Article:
|Sustainable Winegrowing Australia has recently released its Impact Report for 2021/22. This is a summary of the national data set that demonstrates the commitment to sustainability of the Australian grape and wine community. The report reveals 48% growth in membership by Australian grapegrowers and winemakers, with the program now representing 40% of total wine production. It highlights the sustainable practices members are undertaking and displays the demand from consumers for sustainably made wine. For more information about Sustainable Winegrowing Australia, visit the program website or contact the AWRI helpdesk on email@example.com.|
The AWRI will present its first Advanced Wine Technology Course (AWTC) in June 2023. This hands-on, intensive, four-day course will cover the latest techniques and technologies in wine production. Participants will travel in a group across a number of South Australian wine regions to visit sites and meet producers at the cutting edge of Australian wine. The course is aimed at winery owners, winemakers, production managers and engineers with an interest in innovation and technology. Participation is limited to a maximum of 20 attendees to ensure an interactive learning experience. Program content includes demonstrations of technologies at small, medium and large wineries; no- and low-alcohol wine and spirits production; innovations in packaging, automation and sensors; structured themed tastings; and technologies from other food and beverage industries. For more information and a link to register, visit the AWTC webpage.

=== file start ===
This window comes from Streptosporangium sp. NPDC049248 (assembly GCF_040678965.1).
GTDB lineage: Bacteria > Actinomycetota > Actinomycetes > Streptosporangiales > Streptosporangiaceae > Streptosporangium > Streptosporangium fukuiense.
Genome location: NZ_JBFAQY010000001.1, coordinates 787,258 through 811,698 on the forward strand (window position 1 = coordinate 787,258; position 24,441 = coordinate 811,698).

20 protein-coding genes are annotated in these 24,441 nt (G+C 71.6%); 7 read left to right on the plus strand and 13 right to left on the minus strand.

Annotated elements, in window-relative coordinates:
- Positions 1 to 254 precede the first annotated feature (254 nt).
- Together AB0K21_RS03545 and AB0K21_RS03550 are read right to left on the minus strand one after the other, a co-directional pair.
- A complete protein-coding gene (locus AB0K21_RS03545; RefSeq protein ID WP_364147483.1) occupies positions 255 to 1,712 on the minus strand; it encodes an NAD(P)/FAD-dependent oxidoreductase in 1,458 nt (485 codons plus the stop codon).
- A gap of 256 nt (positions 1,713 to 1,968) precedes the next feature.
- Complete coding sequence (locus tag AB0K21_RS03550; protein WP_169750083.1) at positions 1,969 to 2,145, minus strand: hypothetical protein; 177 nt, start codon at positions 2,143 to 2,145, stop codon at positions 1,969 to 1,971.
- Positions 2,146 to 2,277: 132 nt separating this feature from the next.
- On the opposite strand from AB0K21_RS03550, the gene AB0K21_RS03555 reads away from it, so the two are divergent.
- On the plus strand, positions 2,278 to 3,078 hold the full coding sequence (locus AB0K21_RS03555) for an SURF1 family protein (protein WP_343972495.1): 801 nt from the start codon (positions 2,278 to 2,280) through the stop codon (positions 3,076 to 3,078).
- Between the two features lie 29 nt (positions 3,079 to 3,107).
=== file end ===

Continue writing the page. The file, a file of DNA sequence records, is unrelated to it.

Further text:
Two Advanced Viticulture Courses (AVCs) will be presented in October and November, with the following dates now locked in: